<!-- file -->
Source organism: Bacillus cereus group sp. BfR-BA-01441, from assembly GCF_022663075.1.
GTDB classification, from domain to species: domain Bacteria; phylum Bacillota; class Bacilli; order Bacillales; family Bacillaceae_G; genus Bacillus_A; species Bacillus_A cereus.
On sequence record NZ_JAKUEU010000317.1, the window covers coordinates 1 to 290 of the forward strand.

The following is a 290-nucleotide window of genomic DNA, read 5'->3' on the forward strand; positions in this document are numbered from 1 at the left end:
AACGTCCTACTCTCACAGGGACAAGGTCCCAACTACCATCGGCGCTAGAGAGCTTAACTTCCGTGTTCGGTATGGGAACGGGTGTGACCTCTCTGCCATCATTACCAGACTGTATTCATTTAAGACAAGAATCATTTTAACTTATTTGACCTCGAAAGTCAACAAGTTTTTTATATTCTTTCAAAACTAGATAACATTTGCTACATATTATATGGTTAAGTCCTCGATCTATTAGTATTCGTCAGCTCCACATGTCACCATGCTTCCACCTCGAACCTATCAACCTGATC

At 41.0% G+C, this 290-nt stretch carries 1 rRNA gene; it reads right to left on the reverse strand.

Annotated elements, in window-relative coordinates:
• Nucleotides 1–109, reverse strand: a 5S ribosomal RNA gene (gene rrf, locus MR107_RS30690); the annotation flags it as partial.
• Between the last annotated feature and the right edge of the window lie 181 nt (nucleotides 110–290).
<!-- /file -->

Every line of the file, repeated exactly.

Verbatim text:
Source organism: Bacillus cereus group sp. BfR-BA-01441, from assembly GCF_022663075.1.
GTDB classification, from domain to species: domain Bacteria; phylum Bacillota; class Bacilli; order Bacillales; family Bacillaceae_G; genus Bacillus_A; species Bacillus_A cereus.
On sequence record NZ_JAKUEU010000317.1, the window covers coordinates 1 to 290 of the forward strand.

The following is a 290-nucleotide window of genomic DNA, read 5'->3' on the forward strand; positions in this document are numbered from 1 at the left end:
AACGTCCTACTCTCACAGGGACAAGGTCCCAACTACCATCGGCGCTAGAGAGCTTAACTTCCGTGTTCGGTATGGGAACGGGTGTGACCTCTCTGCCATCATTACCAGACTGTATTCATTTAAGACAAGAATCATTTTAACTTATTTGACCTCGAAAGTCAACAAGTTTTTTATATTCTTTCAAAACTAGATAACATTTGCTACATATTATATGGTTAAGTCCTCGATCTATTAGTATTCGTCAGCTCCACATGTCACCATGCTTCCACCTCGAACCTATCAACCTGATC

At 41.0% G+C, this 290-nt stretch carries 1 rRNA gene; it reads right to left on the reverse strand.

Annotated elements, in window-relative coordinates:
• Nucleotides 1–109, reverse strand: a 5S ribosomal RNA gene (gene rrf, locus MR107_RS30690); the annotation flags it as partial.
• Between the last annotated feature and the right edge of the window lie 181 nt (nucleotides 110–290).